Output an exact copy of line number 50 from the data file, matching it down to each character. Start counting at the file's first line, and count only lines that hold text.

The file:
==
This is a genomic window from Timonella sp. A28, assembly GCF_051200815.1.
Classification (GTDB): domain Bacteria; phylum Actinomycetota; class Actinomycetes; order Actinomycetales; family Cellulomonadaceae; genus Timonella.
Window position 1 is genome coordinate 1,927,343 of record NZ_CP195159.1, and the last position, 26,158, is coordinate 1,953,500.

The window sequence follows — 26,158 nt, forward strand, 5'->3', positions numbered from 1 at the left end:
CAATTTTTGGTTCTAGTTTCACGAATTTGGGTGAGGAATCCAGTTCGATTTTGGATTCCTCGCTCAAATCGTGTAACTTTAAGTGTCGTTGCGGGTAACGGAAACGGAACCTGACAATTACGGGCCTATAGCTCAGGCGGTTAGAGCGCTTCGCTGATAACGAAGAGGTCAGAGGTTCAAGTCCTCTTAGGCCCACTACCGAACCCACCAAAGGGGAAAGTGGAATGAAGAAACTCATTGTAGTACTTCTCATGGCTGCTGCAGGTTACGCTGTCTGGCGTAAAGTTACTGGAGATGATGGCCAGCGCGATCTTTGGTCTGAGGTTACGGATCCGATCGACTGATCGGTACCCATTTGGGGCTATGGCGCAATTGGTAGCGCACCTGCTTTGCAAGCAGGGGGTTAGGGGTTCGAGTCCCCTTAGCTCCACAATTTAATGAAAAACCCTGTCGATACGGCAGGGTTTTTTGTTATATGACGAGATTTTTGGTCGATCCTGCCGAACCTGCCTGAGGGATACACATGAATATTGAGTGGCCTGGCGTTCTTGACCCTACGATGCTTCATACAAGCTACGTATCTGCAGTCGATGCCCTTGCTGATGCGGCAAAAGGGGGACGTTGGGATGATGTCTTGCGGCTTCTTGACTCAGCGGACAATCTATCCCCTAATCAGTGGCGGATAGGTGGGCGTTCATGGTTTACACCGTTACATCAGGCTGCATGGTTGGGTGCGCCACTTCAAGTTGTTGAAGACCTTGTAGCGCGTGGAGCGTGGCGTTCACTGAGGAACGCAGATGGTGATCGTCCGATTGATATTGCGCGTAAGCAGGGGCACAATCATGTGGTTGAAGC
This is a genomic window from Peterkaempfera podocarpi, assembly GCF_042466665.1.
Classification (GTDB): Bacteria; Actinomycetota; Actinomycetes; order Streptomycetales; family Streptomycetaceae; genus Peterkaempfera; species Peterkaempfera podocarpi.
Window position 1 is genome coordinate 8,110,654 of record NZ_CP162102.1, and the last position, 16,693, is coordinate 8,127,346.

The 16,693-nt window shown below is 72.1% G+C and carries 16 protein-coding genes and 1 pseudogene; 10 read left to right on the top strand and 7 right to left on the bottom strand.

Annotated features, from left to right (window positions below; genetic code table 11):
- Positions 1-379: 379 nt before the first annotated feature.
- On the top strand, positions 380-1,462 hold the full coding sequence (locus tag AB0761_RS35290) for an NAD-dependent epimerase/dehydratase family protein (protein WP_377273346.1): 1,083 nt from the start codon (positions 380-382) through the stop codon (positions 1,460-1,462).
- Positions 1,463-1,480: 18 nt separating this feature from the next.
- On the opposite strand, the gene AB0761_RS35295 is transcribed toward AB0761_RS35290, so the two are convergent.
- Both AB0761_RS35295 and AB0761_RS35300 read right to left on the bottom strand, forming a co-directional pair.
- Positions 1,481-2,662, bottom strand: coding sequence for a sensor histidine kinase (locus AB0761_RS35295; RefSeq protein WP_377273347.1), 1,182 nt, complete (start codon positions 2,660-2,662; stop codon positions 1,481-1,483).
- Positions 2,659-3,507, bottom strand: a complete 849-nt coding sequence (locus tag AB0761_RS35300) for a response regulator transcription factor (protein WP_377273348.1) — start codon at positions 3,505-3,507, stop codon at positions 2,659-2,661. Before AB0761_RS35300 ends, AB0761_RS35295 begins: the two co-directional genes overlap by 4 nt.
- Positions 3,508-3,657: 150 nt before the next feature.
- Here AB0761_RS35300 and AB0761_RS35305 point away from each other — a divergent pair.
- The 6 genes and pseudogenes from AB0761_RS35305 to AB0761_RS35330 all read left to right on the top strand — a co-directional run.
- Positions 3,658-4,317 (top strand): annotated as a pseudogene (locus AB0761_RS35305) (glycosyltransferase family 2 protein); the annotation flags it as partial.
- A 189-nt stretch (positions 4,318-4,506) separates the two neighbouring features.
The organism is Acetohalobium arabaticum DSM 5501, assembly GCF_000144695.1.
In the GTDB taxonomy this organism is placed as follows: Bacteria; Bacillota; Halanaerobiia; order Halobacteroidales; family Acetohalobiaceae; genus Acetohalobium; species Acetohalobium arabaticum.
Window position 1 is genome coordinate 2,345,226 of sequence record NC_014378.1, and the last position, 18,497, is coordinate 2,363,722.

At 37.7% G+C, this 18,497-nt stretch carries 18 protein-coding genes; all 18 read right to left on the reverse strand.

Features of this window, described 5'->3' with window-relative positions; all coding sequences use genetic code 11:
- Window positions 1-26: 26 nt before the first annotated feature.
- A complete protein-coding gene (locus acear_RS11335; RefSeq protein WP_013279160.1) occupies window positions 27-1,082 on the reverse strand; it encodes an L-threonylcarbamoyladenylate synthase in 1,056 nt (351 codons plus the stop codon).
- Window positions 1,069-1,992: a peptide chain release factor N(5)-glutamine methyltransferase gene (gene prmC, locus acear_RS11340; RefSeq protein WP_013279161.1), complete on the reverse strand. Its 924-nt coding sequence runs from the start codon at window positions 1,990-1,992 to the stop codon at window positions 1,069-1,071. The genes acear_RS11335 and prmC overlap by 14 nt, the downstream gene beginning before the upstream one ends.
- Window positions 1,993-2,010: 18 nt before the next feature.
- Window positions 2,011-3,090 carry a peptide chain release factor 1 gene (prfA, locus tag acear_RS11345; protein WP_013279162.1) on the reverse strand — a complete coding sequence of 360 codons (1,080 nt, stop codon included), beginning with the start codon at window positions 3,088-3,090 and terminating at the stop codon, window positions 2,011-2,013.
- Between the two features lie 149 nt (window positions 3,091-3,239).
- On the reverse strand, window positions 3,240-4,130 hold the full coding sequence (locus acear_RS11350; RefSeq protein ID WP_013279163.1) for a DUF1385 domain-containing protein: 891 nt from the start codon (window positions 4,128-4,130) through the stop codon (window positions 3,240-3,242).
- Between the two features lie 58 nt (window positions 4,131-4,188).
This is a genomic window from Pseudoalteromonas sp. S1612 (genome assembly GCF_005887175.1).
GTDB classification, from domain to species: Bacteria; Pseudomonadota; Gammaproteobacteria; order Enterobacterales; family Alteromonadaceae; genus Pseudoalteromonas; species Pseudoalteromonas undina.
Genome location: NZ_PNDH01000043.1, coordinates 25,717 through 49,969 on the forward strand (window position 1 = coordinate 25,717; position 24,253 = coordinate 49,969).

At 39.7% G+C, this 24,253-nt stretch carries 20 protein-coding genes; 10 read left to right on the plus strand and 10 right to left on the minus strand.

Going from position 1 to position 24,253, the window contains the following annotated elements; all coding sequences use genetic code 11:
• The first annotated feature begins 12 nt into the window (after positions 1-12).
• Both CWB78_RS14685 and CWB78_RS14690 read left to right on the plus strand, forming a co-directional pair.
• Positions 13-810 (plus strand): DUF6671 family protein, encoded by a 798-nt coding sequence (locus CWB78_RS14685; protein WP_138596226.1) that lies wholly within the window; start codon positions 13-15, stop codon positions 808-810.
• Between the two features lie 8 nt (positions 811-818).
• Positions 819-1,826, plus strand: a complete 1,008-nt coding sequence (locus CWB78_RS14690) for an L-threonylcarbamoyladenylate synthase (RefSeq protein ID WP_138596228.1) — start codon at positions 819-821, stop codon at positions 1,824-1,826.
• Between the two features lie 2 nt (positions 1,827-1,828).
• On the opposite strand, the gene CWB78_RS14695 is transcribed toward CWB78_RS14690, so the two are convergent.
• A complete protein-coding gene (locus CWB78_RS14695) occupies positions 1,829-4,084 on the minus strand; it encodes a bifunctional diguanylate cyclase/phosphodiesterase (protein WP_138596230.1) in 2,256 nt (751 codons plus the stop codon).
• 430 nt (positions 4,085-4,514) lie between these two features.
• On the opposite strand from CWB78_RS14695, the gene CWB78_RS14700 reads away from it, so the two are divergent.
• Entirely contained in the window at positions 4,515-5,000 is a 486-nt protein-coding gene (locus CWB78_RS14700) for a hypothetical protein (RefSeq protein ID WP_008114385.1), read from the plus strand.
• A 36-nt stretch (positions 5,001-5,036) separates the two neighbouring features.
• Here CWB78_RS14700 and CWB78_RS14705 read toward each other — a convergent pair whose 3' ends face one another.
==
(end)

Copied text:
• On the opposite strand from CWB78_RS14695, the gene CWB78_RS14700 reads away from it, so the two are divergent.